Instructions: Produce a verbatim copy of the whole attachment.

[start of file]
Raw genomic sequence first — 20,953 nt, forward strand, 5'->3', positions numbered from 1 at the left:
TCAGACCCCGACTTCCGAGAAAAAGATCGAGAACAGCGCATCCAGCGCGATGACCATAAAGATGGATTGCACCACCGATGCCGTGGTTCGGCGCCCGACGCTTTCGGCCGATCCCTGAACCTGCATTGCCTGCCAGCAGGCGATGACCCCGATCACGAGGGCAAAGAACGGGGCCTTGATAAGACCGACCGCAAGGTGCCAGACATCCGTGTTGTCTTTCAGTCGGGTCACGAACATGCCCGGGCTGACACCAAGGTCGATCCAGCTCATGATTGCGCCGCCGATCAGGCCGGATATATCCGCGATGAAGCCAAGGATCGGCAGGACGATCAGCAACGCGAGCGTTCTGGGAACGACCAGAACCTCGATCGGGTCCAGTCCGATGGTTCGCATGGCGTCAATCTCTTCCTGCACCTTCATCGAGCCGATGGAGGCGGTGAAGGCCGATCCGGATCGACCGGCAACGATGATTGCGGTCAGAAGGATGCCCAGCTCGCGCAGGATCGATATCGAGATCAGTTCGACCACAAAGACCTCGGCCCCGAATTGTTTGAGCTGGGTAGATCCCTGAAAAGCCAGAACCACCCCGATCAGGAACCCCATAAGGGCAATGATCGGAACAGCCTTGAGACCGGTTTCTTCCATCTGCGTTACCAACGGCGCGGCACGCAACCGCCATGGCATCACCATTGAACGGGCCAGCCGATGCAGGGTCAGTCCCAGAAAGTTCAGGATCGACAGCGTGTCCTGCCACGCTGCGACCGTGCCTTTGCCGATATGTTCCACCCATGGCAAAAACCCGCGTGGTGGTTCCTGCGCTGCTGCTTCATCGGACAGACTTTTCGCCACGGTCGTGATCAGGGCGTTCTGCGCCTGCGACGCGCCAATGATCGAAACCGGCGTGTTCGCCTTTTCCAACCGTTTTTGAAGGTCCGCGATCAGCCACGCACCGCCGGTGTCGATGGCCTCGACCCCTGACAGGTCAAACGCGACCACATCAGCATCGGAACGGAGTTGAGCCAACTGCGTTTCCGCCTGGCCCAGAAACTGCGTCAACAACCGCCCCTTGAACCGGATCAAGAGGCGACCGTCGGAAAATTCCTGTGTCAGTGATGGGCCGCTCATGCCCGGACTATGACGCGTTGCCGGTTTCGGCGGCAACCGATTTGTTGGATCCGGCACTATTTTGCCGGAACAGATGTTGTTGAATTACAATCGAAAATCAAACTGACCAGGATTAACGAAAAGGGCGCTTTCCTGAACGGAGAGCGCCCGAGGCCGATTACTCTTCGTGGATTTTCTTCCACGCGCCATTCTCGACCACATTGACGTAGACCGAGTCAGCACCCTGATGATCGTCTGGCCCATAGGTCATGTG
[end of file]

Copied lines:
Raw genomic sequence first — 20,953 nt, forward strand, 5'->3', positions numbered from 1 at the left:
TCAGACCCCGACTTCCGAGAAAAAGATCGAGAACAGCGCATCCAGCGCGATGACCATAAAGATGGATTGCACCACCGATGCCGTGGTTCGGCGCCCGACGCTTTCGGCCGATCCCTGAACCTGCATTGCCTGCCAGCAGGCGATGACCCCGATCACGAGGGCAAAGAACGGGGCCTTGATAAGACCGACCGCAAGGTGCCAGACATCCGTGTTGTCTTTCAGTCGGGTCACGAACATGCCCGGGCTGACACCAAGGTCGATCCAGCTCATGATTGCGCCGCCGATCAGGCCGGATATATCCGCGATGAAGCCAAGGATCGGCAGGACGATCAGCAACGCGAGCGTTCTGGGAACGACCAGAACCTCGATCGGGTCCAGTCCGATGGTTCGCATGGCGTCAATCTCTTCCTGCACCTTCATCGAGCCGATGGAGGCGGTGAAGGCCGATCCGGATCGACCGGCAACGATGATTGCGGTCAGAAGGATGCCCAGCTCGCGCAGGATCGATATCGAGATCAGTTCGACCACAAAGACCTCGGCCCCGAATTGTTTGAGCTGGGTAGATCCCTGAAAAGCCAGAACCACCCCGATCAGGAACCCCATAAGGGCAATGATCGGAACAGCCTTGAGACCGGTTTCTTCCATCTGCGTTACCAACGGCGCGGCACGCAACCGCCATGGCATCACCATTGAACGGGCCAGCCGATGCAGGGTCAGTCCCAGAAAGTTCAGGATCGACAGCGTGTCCTGCCACGCTGCGACCGTGCCTTTGCCGATATGTTCCACCCATGGCAAAAACCCGCGTGGTGGTTCCTGCGCTGCTGCTTCATCGGACAGACTTTTCGCCACGGTCGTGATCAGGGCGTTCTGCGCCTGCGACGCGCCAATGATCGAAACCGGCGTGTTCGCCTTTTCCAACCGTTTTTGAAGGTCCGCGATCAGCCACGCACCGCCGGTGTCGATGGCCTCGACCCCTGACAGGTCAAACGCGACCACATCAGCATCGGAACGGAGTTGAGCCAACTGCGTTTCCGCCTGGCCCAGAAACTGCGTCAACAACCGCCCCTTGAACCGGATCAAGAGGCGACCGTCGGAAAATTCCTGTGTCAGTGATGGGCCGCTCATGCCCGGACTATGACGCGTTGCCGGTTTCGGCGGCAACCGATTTGTTGGATCCGGCACTATTTTGCCGGAACAGATGTTGTTGAATTACAATCGAAAATCAAACTGACCAGGATTAACGAAAAGGGCGCTTTCCTGAACGGAGAGCGCCCGAGGCCGATTACTCTTCGTGGATTTTCTTCCACGCGCCATTCTCGACCACATTGACGTAGACCGAGTCAGCACCCTGATGATCGTCTGGCCCATAGGTCATGTG